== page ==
Clean energy, aging grid to get big increases under infrastructure agreement

WASHINGTON – The country’s aging energy grid and growing energy sector are set to receive significant increases under a $ 550 billion bilateral infrastructure agreement reached by the Senate and White House.

Although the details of the deal are still few, the deal includes $ 73 billion to expand clean energy sources and move from place to place, the White House said in a statement. “As the country seeks to break free from gas-powered cars and trucks, it will spend an additional $ 7.5 billion to build charging stations across the United States.

At the same time, the agreement removes major barriers to receiving clean energy and works to cut red tape for the complex construction of much-needed new power lines, the White House said in a statement.

President Joe Biden’s far-fetched budget, which included $ 100 billion in the US plan in March, $ 174 billion for power grids, $ 464 billion for electric vehicles and $ 46 billion for clean energy manufacturing, is far from clear. Democrats, however, are expected to call for a $ 3.5 trillion plan to divert most of the proceeds to Republican support.

See pure energy supplies in a bilateral agreement:

New transmission lines

Two major energy challenges – resistance and emission – both depend on a common condition – the power grid.

A securely connected electrical network allows any region to better cope with disturbances affecting local power generation capabilities. If this year’s power crisis in Texas worsens, the state’s isolation from other energy sources is an inadequate backup.

Transmission lines, such as wind, solar, and geothermal, are essential for the widespread distribution of renewable energy. Fossil fuels, such as coal and natural gas, can be built near the general use of electricity. But clean energy often has to travel long distances to the community, for example, from windy or sunny parts of the country.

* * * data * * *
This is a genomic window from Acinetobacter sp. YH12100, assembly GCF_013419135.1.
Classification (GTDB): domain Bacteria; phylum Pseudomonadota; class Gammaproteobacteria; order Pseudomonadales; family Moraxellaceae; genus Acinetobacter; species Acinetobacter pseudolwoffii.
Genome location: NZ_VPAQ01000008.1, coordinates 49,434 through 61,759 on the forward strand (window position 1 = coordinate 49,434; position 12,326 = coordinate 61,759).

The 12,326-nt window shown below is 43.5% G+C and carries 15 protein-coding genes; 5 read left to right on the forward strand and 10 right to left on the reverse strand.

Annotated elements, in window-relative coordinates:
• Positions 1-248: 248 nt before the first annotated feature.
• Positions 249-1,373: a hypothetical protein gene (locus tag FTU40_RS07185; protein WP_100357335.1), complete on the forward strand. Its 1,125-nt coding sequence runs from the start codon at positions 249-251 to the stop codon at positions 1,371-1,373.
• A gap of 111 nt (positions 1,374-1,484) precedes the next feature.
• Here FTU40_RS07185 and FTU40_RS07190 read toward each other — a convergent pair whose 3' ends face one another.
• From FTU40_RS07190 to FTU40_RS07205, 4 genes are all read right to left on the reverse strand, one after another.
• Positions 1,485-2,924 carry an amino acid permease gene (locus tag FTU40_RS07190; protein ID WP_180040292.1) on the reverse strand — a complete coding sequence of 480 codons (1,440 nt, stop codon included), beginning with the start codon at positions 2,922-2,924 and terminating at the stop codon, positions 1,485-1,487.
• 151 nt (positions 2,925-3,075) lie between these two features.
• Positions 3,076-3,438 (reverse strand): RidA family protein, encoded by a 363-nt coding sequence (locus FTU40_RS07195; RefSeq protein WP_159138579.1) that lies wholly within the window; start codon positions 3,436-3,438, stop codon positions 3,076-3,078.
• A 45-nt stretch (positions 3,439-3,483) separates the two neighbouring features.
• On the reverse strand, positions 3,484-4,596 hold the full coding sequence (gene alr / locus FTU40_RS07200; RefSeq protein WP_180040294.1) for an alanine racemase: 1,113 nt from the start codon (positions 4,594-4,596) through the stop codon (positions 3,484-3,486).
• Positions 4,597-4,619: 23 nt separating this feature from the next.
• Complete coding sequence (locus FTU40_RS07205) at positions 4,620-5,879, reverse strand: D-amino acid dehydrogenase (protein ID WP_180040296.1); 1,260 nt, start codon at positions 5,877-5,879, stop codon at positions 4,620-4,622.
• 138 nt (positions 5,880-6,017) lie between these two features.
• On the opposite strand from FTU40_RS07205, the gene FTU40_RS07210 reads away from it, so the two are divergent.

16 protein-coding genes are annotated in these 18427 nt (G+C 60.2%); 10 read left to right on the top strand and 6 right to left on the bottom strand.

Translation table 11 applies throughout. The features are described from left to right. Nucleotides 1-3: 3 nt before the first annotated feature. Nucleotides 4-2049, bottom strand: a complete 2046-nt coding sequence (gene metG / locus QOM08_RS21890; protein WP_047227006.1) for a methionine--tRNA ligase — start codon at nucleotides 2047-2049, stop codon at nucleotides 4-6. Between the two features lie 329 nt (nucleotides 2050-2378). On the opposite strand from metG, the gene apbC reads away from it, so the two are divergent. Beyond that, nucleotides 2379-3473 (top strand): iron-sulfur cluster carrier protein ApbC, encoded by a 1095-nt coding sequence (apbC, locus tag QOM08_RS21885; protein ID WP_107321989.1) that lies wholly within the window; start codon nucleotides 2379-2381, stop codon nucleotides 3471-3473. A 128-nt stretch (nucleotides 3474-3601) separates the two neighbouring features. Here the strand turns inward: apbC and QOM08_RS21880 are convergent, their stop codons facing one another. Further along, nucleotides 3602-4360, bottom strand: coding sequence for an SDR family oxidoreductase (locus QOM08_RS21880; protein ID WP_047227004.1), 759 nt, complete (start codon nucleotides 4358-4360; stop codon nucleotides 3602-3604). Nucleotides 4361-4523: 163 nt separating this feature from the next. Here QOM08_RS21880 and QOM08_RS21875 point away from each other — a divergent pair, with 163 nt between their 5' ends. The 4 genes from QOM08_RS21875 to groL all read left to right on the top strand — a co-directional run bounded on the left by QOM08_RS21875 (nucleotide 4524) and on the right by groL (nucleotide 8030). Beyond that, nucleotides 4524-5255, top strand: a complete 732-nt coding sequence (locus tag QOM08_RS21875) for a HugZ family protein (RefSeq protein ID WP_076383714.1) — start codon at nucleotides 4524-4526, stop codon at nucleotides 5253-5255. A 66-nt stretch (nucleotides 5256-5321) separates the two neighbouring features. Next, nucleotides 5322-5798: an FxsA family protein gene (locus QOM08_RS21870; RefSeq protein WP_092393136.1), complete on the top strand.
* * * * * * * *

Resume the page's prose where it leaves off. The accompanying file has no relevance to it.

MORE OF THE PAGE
That requires new high-voltage transmission lines — and the White House’s $ 73 billion investment will include the construction of “thousands of miles of new, unconventional transmission lines” to expand renewable energy.

‘Grid Deployment Authority’

Another major obstacle to building new power lines is the need for endless red tape and construction sites, say energy industry analysts.

Unlike interstate state gas or gas pipelines, there is no single federal authority that can apply for a permit to build power lines. Long-distance, high-voltage lines cross many states, municipalities, and other states that may require various permits — or will never be granted.

The bilateral agreement will create a new federal body called the Grid Deployment Authority to “finance and encourage the development of high-voltage transmission lines,” the White House said. The authority in the Department of Energy will use existing public property-roads, roads and railways to protect road rights for the new power lines.

Electric vehicles

This is the first such investment by the federal government for $ 7.5 billion for electric charging stations, the Biden administration said. But to achieve the goal of building half a million charging stations across the country, Biden said it was less than 5 percent.

Consumers often cite “regional stress” – the fear that the electric vehicle will run out of money before charging – as a key factor in expecting it to go as an electrician. The White House said the funding will focus on highways, communities and “rural, poor and inaccessible areas.”

Another cost

The Infrastructure Agreement seeks to accelerate smart grid development, advanced distribution, and the development of “next-generation technologies,” although it is not immediately clear how much it will spend or spend on those priorities.

In particular, the White House has identified a number of technologies that are generally considered “clean” but not “renewable”. That means they produce little or no greenhouse gas emissions, but still use endless amounts of fuel like the sun and wind.

Among them are sophisticated nuclear power plants, as well as carbon-rich, yet expensive technology that seeks to capture carbon dioxide emissions by burning coal and natural gas and storing it before it enters the atmosphere. The agreement also includes “pure hydrogen,” which will be used to generate renewable hydrogen gas, which can be burned without emissions.

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